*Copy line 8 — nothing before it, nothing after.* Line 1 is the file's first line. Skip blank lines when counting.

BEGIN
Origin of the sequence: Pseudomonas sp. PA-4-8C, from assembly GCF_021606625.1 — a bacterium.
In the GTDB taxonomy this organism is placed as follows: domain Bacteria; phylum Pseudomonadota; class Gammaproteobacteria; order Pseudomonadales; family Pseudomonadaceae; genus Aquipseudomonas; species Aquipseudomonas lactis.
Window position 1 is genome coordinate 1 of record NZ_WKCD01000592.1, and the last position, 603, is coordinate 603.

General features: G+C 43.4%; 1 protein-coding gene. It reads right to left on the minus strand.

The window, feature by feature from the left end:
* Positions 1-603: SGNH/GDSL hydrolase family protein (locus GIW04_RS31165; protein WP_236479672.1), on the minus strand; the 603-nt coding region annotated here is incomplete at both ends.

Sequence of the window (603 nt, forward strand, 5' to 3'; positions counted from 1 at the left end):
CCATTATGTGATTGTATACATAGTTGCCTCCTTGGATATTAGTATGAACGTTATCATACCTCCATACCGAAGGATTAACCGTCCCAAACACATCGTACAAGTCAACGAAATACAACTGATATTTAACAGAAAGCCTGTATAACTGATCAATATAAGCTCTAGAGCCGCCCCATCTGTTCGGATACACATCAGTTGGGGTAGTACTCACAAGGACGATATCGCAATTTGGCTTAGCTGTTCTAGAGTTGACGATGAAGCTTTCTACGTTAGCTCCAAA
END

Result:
CCATTATGTGATTGTATACATAGTTGCCTCCTTGGATATTAGTATGAACGTTATCATACCTCCATACCGAAGGATTAACCGTCCCAAACACATCGTACAAGTCAACGAAATACAACTGATATTTAACAGAAAGCCTGTATAACTGATCAATATAAGCTCTAGAGCCGCCCCATCTGTTCGGATACACATCAGTTGGGGTAGTACTCACAAGGACGATATCGCAATTTGGCTTAGCTGTTCTAGAGTTGACGATGAAGCTTTCTACGTTAGCTCCAAA